In our Wikibase instance we store three different types of items: languages (including dialects) imported directly from Wikidata; speakers, containing linguistic information on each person performing a recording (what level he/she has in the languages he/she speaks, and where they learned them, accent etc.); and recordings. These are created transparently by the Lingua Libre recorder for each recording made, linking the file on Wikimedia Commons to metadata (language, transcription, date of the recording, to which Wikipedia article / entry of Wiktionary / Wikidata item it corresponds etc), but also to the item of its author.
Antoine: Using the same software as Wikidata has made it easy for us to build bridges with this project, and take advantage of this incredible wealth of structured data. For example, to allow our speakers to describe where they learned a language, we use Wikidata IDs directly. This has many advantages in our use; so when we ask a new user where they have learned a language, they have total freedom on the level of precision they want to indicate (country, region, city, even neighborhood or school if they wish to), most often with labels translated into their own language.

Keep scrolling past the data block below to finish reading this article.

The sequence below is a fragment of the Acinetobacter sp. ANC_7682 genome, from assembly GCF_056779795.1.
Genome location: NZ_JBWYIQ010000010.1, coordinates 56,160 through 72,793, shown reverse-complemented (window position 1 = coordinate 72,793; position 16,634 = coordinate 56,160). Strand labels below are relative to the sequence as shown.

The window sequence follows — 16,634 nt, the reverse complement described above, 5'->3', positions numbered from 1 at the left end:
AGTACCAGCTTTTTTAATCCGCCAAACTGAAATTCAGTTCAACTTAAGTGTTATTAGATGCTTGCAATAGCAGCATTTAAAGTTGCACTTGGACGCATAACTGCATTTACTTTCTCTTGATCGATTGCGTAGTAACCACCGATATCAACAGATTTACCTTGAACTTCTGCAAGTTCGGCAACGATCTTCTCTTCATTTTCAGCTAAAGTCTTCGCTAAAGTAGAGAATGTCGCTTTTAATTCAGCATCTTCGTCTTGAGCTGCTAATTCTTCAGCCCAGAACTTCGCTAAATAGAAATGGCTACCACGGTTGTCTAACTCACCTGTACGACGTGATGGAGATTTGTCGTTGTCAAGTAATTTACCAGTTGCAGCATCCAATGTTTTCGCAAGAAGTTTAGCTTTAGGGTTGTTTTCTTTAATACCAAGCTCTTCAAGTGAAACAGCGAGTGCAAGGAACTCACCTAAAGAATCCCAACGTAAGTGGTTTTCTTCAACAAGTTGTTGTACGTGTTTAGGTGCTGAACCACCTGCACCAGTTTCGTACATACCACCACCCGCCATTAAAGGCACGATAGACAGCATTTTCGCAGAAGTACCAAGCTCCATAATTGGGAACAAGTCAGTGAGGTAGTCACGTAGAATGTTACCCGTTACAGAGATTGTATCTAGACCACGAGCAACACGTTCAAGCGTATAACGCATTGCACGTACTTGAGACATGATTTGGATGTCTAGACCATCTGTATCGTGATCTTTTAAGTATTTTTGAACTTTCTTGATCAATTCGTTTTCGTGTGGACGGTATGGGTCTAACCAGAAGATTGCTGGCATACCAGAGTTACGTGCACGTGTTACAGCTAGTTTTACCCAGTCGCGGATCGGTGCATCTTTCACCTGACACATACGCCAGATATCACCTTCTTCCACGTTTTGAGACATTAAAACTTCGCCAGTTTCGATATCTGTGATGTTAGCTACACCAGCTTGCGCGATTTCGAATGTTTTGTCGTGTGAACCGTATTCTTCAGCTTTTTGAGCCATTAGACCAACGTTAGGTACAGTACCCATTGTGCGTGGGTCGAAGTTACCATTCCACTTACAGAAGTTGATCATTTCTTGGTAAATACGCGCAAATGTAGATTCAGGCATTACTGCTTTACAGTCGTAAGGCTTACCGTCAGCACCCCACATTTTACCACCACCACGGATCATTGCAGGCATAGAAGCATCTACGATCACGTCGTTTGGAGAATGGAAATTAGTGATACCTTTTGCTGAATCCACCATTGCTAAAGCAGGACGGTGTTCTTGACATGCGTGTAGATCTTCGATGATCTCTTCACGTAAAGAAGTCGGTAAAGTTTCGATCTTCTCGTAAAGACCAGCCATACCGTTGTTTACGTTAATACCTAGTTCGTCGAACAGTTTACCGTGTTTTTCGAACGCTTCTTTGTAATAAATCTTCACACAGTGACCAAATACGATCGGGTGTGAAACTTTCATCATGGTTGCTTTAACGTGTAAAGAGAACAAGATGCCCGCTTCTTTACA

Backstage we can thus mix and re-use the data of Wikidata and Lingua Libre via federated SPARQL queries (for example to search all the records made in a country, or to be able to listen to variations of pronunciation of the same word in several different regions) and all that without having to manage the cost, the limitations and the heavy maintenance of a geo name database! However, this is currently more of a set of hacks than a perfect solution. Wikidata items are currently stored as external identifiers in our Wikibase instance, and the entire UI / UX depends on client-side AJAX calls to the Wikidata API. The ideal would be to be able to federate several Wikibases, allowing them to share items natively between them.
Goal 5: Through sustainable development of the MediaWiki Software, based on community needs, we assure the increased usefulness of MediaWiki for the Wikimedia projects, jointly with the Wikimedia Foundation and the communities.